NEW "CURES" FOR CANCER. [Newspaper Article] — The World's News — 4 January 1902

NEW "CURES" FOR CANCER.           Great attention is just now being directed in   London towards what are said to be "cures" for   the dread disease of cancer.   The story of the rapid recovery of Lady Mar- garet Marsham (told in last week's "World's   News"), brought about, it is said, by partaking   of an infusion of fresh green violet leaves, has   caused much comment in medical circles, but of course one recovery is not sufficient evidence   that a cure for cancer has been found.   Dr. John Gilman, Professor at the Hahnemann Medical College, Chicago, claims, however, that   during the last eighteen months he has treated   over 50 cases of cancer, including many forms   of the disease, and has failed to find a single   one which did not yield readily to his treat...

Publication Title: World's News, The
Source: Trove [National Library of Australia]
Country/State of Publication: NSW, Australia
WHAT THE AGED CAN REMEMBER. [Newspaper Article] — The World's News — 4 January 1902

WHAT THE AGED CAN REMEMBER.       In alluding to the statement that there is   no foundation for the tradition that the late   Dowager Lady Carew was present at the famous   ball given by the Duchess of Richmond on the   eve of Waterloo, the London correspondent of   the "Manchester Guardian" remarks that one   thing is certain, however—that, inasmuch as she   was seventeen at the time, she was not too   young for the victory to make a vivid impres-   sion on her. That would be nothing compared   with other feats of memory. One of the most   remarkable of these is that recorded four years   ago in "The Times" by Mr. Gorell, of Coltishall,   Norwich. Mr. Gorell, who was born at Kirkby   Lonsdale in 1804, had at the age of 93 a clear   recollection of the...

Publication Title: World's News, The
Source: Trove [National Library of Australia]
Country/State of Publication: NSW, Australia
SAFETY FROM LIGHTNING. [Newspaper Article] — The World's News — 4 January 1902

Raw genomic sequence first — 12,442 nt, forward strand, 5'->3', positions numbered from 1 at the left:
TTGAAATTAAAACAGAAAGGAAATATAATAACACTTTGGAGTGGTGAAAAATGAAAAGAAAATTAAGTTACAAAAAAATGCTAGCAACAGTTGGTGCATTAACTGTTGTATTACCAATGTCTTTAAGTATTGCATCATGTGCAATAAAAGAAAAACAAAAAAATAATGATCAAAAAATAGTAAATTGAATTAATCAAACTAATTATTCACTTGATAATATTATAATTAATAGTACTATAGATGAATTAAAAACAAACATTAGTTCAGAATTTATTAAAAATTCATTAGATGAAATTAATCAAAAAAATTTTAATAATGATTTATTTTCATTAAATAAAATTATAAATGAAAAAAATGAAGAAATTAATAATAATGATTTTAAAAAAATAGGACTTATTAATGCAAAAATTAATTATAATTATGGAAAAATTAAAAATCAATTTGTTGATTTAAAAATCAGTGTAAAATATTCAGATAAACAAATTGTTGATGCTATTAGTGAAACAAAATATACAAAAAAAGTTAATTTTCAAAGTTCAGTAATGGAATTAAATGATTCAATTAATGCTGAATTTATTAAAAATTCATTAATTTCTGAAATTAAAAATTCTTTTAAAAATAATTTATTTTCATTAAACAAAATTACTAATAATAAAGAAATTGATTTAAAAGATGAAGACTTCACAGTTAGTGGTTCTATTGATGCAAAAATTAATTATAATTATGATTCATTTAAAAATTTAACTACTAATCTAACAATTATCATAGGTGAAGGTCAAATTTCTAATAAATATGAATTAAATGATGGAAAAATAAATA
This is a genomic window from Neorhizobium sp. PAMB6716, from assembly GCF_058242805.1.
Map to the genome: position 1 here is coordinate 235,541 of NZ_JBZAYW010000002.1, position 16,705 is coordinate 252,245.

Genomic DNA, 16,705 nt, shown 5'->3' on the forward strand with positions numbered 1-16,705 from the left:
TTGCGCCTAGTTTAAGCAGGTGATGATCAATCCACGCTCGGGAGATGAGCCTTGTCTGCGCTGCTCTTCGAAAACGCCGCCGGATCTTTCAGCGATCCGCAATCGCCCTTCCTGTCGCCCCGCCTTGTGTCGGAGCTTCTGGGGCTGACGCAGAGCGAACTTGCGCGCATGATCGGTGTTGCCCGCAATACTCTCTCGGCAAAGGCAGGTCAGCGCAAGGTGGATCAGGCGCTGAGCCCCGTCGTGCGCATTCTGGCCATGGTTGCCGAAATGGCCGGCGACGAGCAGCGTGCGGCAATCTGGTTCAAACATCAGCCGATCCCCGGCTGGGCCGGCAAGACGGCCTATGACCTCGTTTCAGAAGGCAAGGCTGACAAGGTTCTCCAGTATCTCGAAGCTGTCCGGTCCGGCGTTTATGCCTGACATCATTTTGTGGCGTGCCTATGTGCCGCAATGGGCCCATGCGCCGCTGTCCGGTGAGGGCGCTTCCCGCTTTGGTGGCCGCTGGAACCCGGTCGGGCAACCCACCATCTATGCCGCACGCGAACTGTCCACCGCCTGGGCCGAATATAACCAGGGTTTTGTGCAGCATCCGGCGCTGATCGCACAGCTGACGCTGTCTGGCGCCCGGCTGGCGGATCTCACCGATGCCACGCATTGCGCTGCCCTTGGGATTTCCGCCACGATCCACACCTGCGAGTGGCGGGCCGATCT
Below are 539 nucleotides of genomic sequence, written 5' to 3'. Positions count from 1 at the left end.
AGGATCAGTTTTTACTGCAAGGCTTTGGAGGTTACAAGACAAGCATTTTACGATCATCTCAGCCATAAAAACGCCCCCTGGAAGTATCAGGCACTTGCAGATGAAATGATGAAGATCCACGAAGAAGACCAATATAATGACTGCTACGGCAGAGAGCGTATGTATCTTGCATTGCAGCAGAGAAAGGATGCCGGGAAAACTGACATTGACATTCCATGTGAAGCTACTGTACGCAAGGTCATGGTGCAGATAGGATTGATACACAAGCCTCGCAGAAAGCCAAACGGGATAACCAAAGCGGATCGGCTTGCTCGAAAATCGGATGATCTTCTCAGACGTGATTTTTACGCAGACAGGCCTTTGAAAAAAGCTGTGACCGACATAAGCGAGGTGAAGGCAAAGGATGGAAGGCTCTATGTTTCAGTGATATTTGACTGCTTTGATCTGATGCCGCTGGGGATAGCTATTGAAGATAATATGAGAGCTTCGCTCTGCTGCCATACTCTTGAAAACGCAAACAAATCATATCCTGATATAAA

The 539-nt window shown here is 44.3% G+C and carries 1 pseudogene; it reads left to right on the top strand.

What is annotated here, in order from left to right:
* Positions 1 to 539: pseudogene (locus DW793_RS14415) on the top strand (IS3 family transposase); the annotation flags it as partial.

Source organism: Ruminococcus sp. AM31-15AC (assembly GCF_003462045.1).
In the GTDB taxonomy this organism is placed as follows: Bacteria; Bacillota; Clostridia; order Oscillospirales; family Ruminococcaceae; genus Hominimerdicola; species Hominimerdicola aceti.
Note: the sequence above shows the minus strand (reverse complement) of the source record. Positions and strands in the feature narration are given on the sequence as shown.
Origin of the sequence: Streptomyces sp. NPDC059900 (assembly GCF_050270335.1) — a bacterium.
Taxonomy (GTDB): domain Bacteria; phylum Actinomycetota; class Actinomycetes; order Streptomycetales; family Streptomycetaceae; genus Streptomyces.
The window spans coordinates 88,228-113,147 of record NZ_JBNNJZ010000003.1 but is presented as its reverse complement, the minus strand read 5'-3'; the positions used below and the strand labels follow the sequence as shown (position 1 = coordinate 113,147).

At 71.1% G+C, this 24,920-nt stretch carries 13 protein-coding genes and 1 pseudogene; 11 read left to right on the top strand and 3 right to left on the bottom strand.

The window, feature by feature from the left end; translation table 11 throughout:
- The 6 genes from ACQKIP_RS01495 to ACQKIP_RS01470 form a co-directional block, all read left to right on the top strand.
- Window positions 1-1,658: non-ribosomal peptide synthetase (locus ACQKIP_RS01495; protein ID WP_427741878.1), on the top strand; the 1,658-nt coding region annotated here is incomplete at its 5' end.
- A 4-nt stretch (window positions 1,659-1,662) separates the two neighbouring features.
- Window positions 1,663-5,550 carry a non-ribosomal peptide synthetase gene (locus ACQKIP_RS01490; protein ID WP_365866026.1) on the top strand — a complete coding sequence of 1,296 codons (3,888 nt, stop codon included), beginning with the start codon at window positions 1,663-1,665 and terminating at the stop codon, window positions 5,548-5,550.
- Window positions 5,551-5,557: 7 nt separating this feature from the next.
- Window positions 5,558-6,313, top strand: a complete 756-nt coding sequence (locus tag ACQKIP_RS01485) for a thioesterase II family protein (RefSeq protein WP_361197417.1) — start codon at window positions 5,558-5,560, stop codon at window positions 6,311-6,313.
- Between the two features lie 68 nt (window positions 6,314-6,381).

SAFETY FROM LIGHTNING. As a rule, during a thunderstorm one is safer in a forest than in the open country, because in the latter a person is a "raised object," attract- ing the lightning, while in the woods the bolts select the highest trees. Investigation in many forests has shown that lightning has its dis- tinct preferences. For instance, oak trees are struck 48 times oftener than beech trees. Some trees, like the beech, walnut, etc., contain much fatty matter, while others—the oak, poplar, wil- low, and ash—are rich in starch. Lightning rather avoids the former, preferring the latter —isolated willows and poplars being particu- larly liable to visits from lightning. If one holds a finger near the conductor of an elec- trical machine there is a violent discharge—a miniature stroke of lightning; but if we hold a needle similarly, there will be no violent dis-   charge, the electricity flowing from the hand   through the needle-point neutralising the elec-...

Publication Title: World's News, The
Source: Trove [National Library of Australia]
Country/State of Publication: NSW, Australia
THEY HAD AGREED. [Newspaper Article] — The World's News — 4 January 1902

THEY HAD AGREED. "Gentlemen of the jury," asked the clerk of   the court, "have you agreed upon a verdict?"   "We have" replied the foreman. "The verdict   of the jury is that the lawyers have mixed this   case up to such an extent that we don't know anything at all about it."

Publication Title: World's News, The
Source: Trove [National Library of Australia]
Country/State of Publication: NSW, Australia
WOULD YOU BE POPULAR? On this subject the following hints, which are, of course, "wrote sarcastic," are worth attention:— [Newspaper Article] — The World's News — 4 January 1902

WOULD YOU BE POPULAR?   On this subject the following hints, which are,   of course, "wrote sarcastic," are worth atten-   tion:—     "Always talk about yourself. It shows indi-   viduality and a high degree of self-respect.   "Talk frequently. People may lose valuable   ideas by your silence; besides, it is wicked to   waste time by listening to the idle clatter of   other folk.   "When you are hearing a story you have heard     before, do not fail to interrupt and tell the   narrator that he is relating something as old as   the hills. It saves valuable time, and will pre-   vent him from feeling foolishly vain of his     powers.   "Always make as much litter as you can. It   may provide employment for those who might &am...

Publication Title: World's News, The